NPR had a good story today on the legal wrangling over California’s Proposition 8. If you click the graphic below you’ll go to an interactive map of the U.S. with information about gay marriage and the legal issues in all 50 states.
I voted for Barack Obama and made the reasons clear why I would vote for him over the course of the summer and fall. Is Pastor Rick Warren someone I would walk across the street to meet or speak to? No. But, if I did meet him I would be polite and maybe even thank him for the good things he does for people.
Would I go to his church if I spent a Sunday morning in Lake Forest, California. Probably not – we’re both Christians but I ascribe to a different theology than Warren.
Consider some other questions. Have we spent about the last 30 years in this country watching faith being used as a very worldly, human political tool? Has faith been turned into something especially divisive by being used as a wedge in the political affairs of people? Has this not perverted what faith is about?
Didn’t Barack Obama wage an inspirational campaign based on change and rooted in civility? Didn’t he also pledge to be president of all Americans?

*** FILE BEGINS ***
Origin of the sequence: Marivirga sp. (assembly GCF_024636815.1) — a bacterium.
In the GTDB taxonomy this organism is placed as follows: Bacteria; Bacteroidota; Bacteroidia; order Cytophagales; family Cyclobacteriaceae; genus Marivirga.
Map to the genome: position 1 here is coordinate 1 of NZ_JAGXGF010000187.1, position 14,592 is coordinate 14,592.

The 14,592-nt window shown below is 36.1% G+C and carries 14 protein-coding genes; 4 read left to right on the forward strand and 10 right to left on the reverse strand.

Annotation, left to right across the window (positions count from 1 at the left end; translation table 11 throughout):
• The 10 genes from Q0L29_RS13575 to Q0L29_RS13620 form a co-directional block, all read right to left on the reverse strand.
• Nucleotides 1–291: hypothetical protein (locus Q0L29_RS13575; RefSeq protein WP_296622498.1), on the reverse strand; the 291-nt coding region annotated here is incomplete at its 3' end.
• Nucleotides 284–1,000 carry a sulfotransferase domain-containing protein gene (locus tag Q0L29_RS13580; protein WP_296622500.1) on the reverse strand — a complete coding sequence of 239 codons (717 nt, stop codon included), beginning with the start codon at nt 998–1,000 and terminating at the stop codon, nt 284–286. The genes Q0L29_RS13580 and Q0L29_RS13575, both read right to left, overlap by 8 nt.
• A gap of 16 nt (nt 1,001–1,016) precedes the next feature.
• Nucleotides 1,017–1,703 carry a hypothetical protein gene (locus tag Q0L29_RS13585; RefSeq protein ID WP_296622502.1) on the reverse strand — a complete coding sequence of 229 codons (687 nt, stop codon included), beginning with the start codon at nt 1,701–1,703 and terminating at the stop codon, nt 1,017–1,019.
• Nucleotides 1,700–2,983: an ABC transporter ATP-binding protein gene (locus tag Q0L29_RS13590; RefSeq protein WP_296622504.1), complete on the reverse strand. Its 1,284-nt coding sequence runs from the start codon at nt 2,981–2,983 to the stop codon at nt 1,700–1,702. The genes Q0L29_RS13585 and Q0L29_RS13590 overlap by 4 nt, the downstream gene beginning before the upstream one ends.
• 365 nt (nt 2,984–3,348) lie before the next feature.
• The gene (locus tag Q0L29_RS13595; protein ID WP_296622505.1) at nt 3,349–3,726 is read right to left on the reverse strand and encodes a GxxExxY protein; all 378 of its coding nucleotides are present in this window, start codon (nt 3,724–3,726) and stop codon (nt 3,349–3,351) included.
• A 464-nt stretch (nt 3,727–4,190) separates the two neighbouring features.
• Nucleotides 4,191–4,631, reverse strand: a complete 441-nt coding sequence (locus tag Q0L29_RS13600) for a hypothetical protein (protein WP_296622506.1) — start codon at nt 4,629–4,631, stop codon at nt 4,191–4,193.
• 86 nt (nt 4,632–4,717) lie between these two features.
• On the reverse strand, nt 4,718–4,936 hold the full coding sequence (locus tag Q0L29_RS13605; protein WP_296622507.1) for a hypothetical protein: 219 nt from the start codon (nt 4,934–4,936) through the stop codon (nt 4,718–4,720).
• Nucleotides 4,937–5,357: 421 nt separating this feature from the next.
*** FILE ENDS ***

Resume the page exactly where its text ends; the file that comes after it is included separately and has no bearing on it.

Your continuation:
OK, enough navel gazing. After eight years of half or more of America being ignored by the Bush-Cheney White House, I think it’s a great gesture to have a fundamentalist preacher give the invocation at the inauguration. Warren is not one of the idiots who use their pulpit as a blunt instrument and pronounce whacky things like Hurricane Katrina was a punishment from God. He comes from a certain perspective biblically yet does not seem to have totally lost sight of the messages of love and forgiveness in the Bible. There are millions of people who follow Warren through his books and media involvements. I’m glad that for the faith portion of the inauguration, those people will feel represented. I also believe that as a pastor, Warren will recognize to whom he speaks on that day and the message will not be fundamentalist dogma, but a prayerful, uplifting message.
I’ve gotten eight years older during the Bush Administration, and perhaps a bit wiser. I don’t like it when the right wingers shout me or my fellows down, judge my entirety as a human being based on a particular political view I may carry or judge my faith based on their dogma. I can handle Rick Warren on Inauguration Day if it’s one more step toward civil discourse. Rick Warren is fine with me to say a blessing for America and President-elect Obama if it takes us closer to reconciling our faith with our politics.